IndyCar officials discuss potential changes to 2015 schedule

Ryan Hunter-Reay leads the pack after the start of the Verizon IndyCar Series Toyota Grand Prix of Long Beach on April 13, 2014.

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As the CEO of Hulman & Company, Mark Miles guides INDYCAR and the Indianapolis Motor Speedway; yet most of his attention lately has been on finalizing the 2015 Verizon IndyCar Series schedule that often seems as complicated as a "Rubik’s Cube."

“We’ll put it out one way or another by the end of the month,” Miles told FOXSports.com.

The season will begin sooner than in the past, as IndyCar will compete in the Brazilian capital city of Brasilia on March 8. If a proposed race in Dubai can be finalized, the season may begin as early as February – after the NFL’s Super Bowl and before NASCAR’s Daytona 500.

Miles confirmed there will be just one doubleheader race on the schedule because Houston dropped it off and the Honda Indy Toronto will have to be moved to a “less ideal date” because the Pan American Games will be held in Toronto in July. That leaves Detroit’s Belle Isle weekend as the only double-header on the 2015 schedule. The double-header format at Toronto could return in 2016 when that race returns to its traditional date.

“It’s a consideration,” Miles said. “It’s obvious we will have one less doubleheader next year and we’ve added Brazil and New Orleans so there is an offset. It’s widely known we will continue with the doubleheader in Detroit and, to be honest, I don’t know what has been said yet about Toronto.”

The introduction of double-header races was something Miles inherited when he took over the series from former CEO Randy Bernard in 2012. Bernard believed two races in one weekend at three different venues were the best way to increase the schedule to 20 events. It was an artificial way to increase IndyCar’s schedule without increasing the number of venues, but the format was quite popular in Detroit and Toronto.

“It was a cost-efficient way to get more races and the promoters who did it really liked it,” Miles said. “Next year we won’t have a doubleheader in Houston. New Orleans is new to the schedule and is not a doubleheader. People will keep score differently whether they count races or weekends. I think of it mostly from a marketing and fan engagement perspective as weekends or number of events. From racing wise, it’s thinking of the cost of the teams. And it’s somewhere in between when you think of broadcast because it’s each day you broadcast a race as an opportunity.”

Miles believes once the 2015 and 2016 schedules are announced it will be obvious it’s not a “shorter” season, but a chance to move the schedule earlier.

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“What we are doing is shifting the season earlier,” he said. “The fans or the teams haven’t experienced it that way yet. When we start the year immediately following the Super Bowl in early February and run through Labor Day that is 30 weeks. When we raced through the middle of October that was 28 weeks. This is not about shortening the season; it’s about moving it forward so we can be at a time when we have a better opportunity to improve our television audiences.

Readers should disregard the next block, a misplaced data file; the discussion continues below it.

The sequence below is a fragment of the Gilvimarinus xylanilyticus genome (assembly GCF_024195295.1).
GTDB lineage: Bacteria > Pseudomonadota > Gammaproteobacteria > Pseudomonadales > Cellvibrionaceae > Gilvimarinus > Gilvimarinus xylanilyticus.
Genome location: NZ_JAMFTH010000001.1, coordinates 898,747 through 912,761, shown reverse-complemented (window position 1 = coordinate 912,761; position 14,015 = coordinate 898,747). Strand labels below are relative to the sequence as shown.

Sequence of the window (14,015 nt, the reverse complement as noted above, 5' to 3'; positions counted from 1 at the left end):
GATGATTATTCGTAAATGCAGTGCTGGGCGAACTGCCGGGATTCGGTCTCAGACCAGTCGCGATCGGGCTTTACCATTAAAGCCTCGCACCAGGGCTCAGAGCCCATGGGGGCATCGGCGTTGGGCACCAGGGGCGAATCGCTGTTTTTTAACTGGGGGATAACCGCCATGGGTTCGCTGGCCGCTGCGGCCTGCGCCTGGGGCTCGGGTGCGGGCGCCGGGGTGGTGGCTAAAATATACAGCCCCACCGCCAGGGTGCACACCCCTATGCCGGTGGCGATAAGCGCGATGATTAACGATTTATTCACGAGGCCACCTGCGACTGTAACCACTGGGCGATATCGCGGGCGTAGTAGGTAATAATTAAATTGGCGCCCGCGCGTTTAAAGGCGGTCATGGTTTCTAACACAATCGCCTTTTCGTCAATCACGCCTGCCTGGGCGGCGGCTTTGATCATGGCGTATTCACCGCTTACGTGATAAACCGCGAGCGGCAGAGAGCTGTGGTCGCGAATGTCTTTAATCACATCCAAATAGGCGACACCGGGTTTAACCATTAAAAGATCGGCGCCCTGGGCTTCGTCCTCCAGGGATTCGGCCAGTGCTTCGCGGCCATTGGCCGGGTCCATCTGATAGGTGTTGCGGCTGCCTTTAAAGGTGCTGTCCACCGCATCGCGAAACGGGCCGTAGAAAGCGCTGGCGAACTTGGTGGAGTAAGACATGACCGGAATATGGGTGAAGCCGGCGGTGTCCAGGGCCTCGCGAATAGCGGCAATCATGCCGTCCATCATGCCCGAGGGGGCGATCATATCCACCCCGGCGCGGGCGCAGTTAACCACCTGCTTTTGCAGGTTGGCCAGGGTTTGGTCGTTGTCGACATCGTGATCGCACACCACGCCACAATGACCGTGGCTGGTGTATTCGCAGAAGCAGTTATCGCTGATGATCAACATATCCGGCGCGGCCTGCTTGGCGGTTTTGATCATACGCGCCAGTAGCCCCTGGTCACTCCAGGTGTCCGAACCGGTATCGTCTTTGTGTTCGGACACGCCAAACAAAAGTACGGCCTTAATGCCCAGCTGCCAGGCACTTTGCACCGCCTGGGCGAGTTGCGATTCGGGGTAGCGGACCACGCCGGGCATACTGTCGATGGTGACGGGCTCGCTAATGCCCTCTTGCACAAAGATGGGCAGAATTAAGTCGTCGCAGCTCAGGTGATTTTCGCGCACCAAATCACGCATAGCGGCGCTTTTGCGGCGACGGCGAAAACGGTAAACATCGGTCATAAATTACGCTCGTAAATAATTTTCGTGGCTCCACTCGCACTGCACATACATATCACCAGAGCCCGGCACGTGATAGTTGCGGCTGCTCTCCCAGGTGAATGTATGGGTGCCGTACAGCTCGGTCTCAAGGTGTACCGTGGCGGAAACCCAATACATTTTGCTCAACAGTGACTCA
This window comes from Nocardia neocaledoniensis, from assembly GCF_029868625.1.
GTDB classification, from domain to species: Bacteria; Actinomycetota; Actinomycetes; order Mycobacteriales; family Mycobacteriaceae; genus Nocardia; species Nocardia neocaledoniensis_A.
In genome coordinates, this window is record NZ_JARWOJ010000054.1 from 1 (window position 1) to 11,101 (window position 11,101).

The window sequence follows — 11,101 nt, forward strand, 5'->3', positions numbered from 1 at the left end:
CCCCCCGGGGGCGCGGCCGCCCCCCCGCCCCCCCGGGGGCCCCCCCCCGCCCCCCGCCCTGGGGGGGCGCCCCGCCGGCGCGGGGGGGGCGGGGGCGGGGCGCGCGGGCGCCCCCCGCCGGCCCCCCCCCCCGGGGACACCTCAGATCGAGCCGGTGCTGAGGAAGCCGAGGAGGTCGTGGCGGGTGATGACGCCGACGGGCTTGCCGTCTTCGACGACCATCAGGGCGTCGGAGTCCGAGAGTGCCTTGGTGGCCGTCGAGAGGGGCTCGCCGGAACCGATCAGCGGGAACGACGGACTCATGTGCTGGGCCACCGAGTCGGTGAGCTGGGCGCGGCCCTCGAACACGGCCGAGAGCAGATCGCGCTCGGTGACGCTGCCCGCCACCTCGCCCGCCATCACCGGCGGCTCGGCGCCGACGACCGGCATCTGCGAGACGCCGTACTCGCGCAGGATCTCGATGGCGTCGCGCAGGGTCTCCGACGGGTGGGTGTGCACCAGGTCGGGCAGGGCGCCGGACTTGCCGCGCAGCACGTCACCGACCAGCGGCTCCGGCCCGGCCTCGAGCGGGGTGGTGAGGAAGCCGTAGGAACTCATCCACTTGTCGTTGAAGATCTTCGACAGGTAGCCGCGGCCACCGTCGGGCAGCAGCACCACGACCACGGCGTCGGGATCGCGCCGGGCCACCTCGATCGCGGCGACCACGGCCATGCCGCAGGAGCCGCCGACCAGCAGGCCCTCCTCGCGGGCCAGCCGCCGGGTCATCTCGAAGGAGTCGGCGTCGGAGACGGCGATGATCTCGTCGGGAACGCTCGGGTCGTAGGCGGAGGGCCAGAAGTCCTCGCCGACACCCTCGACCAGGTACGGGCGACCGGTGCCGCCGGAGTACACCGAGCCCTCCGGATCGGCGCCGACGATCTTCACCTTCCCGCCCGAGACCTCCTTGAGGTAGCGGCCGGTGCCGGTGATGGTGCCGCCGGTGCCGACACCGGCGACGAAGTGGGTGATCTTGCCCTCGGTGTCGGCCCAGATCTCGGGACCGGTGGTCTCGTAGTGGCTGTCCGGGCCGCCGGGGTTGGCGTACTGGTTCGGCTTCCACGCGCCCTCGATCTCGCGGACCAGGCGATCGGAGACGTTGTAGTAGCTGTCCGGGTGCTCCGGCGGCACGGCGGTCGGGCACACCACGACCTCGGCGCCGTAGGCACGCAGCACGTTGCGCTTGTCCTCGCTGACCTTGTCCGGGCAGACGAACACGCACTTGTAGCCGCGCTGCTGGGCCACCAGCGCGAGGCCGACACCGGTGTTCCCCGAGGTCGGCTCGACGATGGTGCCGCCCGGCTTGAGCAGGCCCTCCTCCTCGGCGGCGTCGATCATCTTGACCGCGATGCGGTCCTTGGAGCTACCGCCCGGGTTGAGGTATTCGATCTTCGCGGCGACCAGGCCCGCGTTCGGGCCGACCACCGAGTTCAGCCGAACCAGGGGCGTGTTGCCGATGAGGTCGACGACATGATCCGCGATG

“With Daytona, we aren’t going to schedule around it as much as precede it. As we see it, our first race might be before NASCAR gears up at Daytona. What happens in the weeks at Daytona remains to be seen. If we had only two international races in that time frame one may be just after the Super Bowl and the other one in the first week of March. In that case there wouldn’t be a head-to-head conflict. If we had a third international race then it might be in-between early February and first of March. The one thing we are trying to achieve is to start before Daytona.

“The Super Bowl is something to be avoided entirely.”

Originally, Miles talked of an “International Schedule” during the offseason that would consist of three races outside of the championship, but any such international races such as Brazil and the possibility of Dubai would be part of the championship schedule.

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“Then after that it’s all North American races,” Miles said.

During IndyCar’s long offseason, Miles is also considering ideas that have been offered to him from inside the INDYCAR community including the possibility of an “All-Star Race.”

“Steve Lauletta, the president of Chip Ganassi Racing, completely agrees with shifting the season earlier and says now what we want to do is still make some noise after the end of the championship,” Miles said. “The NFL has a season that goes from September to the first of February. They have a seven-month off-season but they found ways to not go away when they are not playing regular season and playoff games. I think that is right. The next thing we should think about as we move down this path is what are the other opportunities to make some noise and not go away entirely after the Labor Day and the championship concludes. There will be a lot of brainstorming to that.

“I don’t think this will be one thing; it will be several things — maybe an All-Star Money Race that could move around. There are a number of things that can happen. I don’t know what approach we will take there. There are a number of ways to keep in front of the public once the championship ends.

“But we are in transition and we will start applying ourselves to the real opportunities after Labor Day.”

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